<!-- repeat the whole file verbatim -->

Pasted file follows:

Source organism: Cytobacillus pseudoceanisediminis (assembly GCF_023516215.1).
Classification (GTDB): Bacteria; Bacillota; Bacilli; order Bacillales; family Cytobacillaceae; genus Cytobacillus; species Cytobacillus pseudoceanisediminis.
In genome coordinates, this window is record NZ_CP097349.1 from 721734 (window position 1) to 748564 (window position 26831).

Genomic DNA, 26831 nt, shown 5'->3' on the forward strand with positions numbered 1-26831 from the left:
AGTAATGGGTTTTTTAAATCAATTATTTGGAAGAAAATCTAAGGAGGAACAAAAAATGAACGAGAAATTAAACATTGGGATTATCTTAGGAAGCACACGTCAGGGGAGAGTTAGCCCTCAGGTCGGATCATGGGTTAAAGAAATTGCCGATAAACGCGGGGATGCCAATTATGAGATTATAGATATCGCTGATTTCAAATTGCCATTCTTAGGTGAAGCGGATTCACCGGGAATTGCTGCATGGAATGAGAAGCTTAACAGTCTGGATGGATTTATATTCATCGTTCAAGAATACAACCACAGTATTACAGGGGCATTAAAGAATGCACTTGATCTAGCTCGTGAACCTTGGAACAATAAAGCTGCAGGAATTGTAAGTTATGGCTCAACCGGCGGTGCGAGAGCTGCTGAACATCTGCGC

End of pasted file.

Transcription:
Source organism: Cytobacillus pseudoceanisediminis (assembly GCF_023516215.1).
Classification (GTDB): Bacteria; Bacillota; Bacilli; order Bacillales; family Cytobacillaceae; genus Cytobacillus; species Cytobacillus pseudoceanisediminis.
In genome coordinates, this window is record NZ_CP097349.1 from 721734 (window position 1) to 748564 (window position 26831).

Genomic DNA, 26831 nt, shown 5'->3' on the forward strand with positions numbered 1-26831 from the left:
AGTAATGGGTTTTTTAAATCAATTATTTGGAAGAAAATCTAAGGAGGAACAAAAAATGAACGAGAAATTAAACATTGGGATTATCTTAGGAAGCACACGTCAGGGGAGAGTTAGCCCTCAGGTCGGATCATGGGTTAAAGAAATTGCCGATAAACGCGGGGATGCCAATTATGAGATTATAGATATCGCTGATTTCAAATTGCCATTCTTAGGTGAAGCGGATTCACCGGGAATTGCTGCATGGAATGAGAAGCTTAACAGTCTGGATGGATTTATATTCATCGTTCAAGAATACAACCACAGTATTACAGGGGCATTAAAGAATGCACTTGATCTAGCTCGTGAACCTTGGAACAATAAAGCTGCAGGAATTGTAAGTTATGGCTCAACCGGCGGTGCGAGAGCTGCTGAACATCTGCGC